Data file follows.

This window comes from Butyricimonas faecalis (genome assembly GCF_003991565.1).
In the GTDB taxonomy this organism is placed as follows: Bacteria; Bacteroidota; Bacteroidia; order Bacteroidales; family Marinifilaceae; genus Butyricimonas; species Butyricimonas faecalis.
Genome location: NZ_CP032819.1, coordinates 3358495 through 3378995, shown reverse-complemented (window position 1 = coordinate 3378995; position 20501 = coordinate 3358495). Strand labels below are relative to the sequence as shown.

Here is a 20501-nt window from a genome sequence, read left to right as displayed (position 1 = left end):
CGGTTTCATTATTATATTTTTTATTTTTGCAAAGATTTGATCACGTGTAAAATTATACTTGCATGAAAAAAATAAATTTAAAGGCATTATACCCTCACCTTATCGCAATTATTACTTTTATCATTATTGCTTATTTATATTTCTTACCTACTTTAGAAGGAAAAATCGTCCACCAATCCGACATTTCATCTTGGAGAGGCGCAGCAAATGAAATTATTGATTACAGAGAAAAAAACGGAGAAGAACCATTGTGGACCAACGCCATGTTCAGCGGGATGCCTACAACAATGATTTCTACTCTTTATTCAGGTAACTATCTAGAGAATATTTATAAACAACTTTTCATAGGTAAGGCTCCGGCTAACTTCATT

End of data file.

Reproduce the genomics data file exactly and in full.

This window comes from Butyricimonas faecalis (genome assembly GCF_003991565.1).
In the GTDB taxonomy this organism is placed as follows: Bacteria; Bacteroidota; Bacteroidia; order Bacteroidales; family Marinifilaceae; genus Butyricimonas; species Butyricimonas faecalis.
Genome location: NZ_CP032819.1, coordinates 3358495 through 3378995, shown reverse-complemented (window position 1 = coordinate 3378995; position 20501 = coordinate 3358495). Strand labels below are relative to the sequence as shown.

Here is a 20501-nt window from a genome sequence, read left to right as displayed (position 1 = left end):
CGGTTTCATTATTATATTTTTTATTTTTGCAAAGATTTGATCACGTGTAAAATTATACTTGCATGAAAAAAATAAATTTAAAGGCATTATACCCTCACCTTATCGCAATTATTACTTTTATCATTATTGCTTATTTATATTTCTTACCTACTTTAGAAGGAAAAATCGTCCACCAATCCGACATTTCATCTTGGAGAGGCGCAGCAAATGAAATTATTGATTACAGAGAAAAAAACGGAGAAGAACCATTGTGGACCAACGCCATGTTCAGCGGGATGCCTACAACAATGATTTCTACTCTTTATTCAGGTAACTATCTAGAGAATATTTATAAACAACTTTTCATAGGTAAGGCTCCGGCTAACTTCATT